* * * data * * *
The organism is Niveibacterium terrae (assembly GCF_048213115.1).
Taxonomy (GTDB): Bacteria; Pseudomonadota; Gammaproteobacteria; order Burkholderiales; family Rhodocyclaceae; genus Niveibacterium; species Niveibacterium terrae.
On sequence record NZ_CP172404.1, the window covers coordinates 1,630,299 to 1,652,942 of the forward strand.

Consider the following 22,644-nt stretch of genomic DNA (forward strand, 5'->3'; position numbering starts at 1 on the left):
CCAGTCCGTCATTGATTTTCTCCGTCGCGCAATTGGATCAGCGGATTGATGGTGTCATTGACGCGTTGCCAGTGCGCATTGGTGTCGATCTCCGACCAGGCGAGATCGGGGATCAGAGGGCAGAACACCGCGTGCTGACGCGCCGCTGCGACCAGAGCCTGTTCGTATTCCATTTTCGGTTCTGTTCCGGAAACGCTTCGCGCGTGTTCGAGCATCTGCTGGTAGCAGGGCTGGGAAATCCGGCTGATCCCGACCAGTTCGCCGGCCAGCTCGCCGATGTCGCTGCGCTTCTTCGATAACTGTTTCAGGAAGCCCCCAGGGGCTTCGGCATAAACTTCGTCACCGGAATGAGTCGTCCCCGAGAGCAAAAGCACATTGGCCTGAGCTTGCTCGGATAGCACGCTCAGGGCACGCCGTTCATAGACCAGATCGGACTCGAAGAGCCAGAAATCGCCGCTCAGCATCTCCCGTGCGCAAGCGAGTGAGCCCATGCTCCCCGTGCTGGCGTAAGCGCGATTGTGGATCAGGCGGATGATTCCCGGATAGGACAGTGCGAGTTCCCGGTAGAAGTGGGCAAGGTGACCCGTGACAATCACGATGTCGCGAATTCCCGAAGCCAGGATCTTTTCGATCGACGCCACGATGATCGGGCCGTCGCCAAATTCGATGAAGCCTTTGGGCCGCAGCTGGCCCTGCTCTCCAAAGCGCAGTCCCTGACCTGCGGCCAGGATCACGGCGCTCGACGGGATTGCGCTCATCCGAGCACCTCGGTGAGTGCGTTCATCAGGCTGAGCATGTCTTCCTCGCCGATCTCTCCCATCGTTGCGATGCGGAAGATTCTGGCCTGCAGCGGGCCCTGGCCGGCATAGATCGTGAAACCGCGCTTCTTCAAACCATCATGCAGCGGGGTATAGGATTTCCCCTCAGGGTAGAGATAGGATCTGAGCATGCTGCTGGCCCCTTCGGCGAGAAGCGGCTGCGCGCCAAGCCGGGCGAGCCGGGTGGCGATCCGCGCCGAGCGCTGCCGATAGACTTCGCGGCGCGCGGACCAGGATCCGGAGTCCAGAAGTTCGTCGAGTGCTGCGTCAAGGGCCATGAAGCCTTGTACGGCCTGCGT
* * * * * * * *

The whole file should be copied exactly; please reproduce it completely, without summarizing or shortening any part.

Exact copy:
The organism is Niveibacterium terrae (assembly GCF_048213115.1).
Taxonomy (GTDB): Bacteria; Pseudomonadota; Gammaproteobacteria; order Burkholderiales; family Rhodocyclaceae; genus Niveibacterium; species Niveibacterium terrae.
On sequence record NZ_CP172404.1, the window covers coordinates 1,630,299 to 1,652,942 of the forward strand.

Consider the following 22,644-nt stretch of genomic DNA (forward strand, 5'->3'; position numbering starts at 1 on the left):
CCAGTCCGTCATTGATTTTCTCCGTCGCGCAATTGGATCAGCGGATTGATGGTGTCATTGACGCGTTGCCAGTGCGCATTGGTGTCGATCTCCGACCAGGCGAGATCGGGGATCAGAGGGCAGAACACCGCGTGCTGACGCGCCGCTGCGACCAGAGCCTGTTCGTATTCCATTTTCGGTTCTGTTCCGGAAACGCTTCGCGCGTGTTCGAGCATCTGCTGGTAGCAGGGCTGGGAAATCCGGCTGATCCCGACCAGTTCGCCGGCCAGCTCGCCGATGTCGCTGCGCTTCTTCGATAACTGTTTCAGGAAGCCCCCAGGGGCTTCGGCATAAACTTCGTCACCGGAATGAGTCGTCCCCGAGAGCAAAAGCACATTGGCCTGAGCTTGCTCGGATAGCACGCTCAGGGCACGCCGTTCATAGACCAGATCGGACTCGAAGAGCCAGAAATCGCCGCTCAGCATCTCCCGTGCGCAAGCGAGTGAGCCCATGCTCCCCGTGCTGGCGTAAGCGCGATTGTGGATCAGGCGGATGATTCCCGGATAGGACAGTGCGAGTTCCCGGTAGAAGTGGGCAAGGTGACCCGTGACAATCACGATGTCGCGAATTCCCGAAGCCAGGATCTTTTCGATCGACGCCACGATGATCGGGCCGTCGCCAAATTCGATGAAGCCTTTGGGCCGCAGCTGGCCCTGCTCTCCAAAGCGCAGTCCCTGACCTGCGGCCAGGATCACGGCGCTCGACGGGATTGCGCTCATCCGAGCACCTCGGTGAGTGCGTTCATCAGGCTGAGCATGTCTTCCTCGCCGATCTCTCCCATCGTTGCGATGCGGAAGATTCTGGCCTGCAGCGGGCCCTGGCCGGCATAGATCGTGAAACCGCGCTTCTTCAAACCATCATGCAGCGGGGTATAGGATTTCCCCTCAGGGTAGAGATAGGATCTGAGCATGCTGCTGGCCCCTTCGGCGAGAAGCGGCTGCGCGCCAAGCCGGGCGAGCCGGGTGGCGATCCGCGCCGAGCGCTGCCGATAGACTTCGCGGCGCGCGGACCAGGATCCGGAGTCCAGAAGTTCGTCGAGTGCTGCGTCAAGGGCCATGAAGCCTTGTACGGCCTGCGT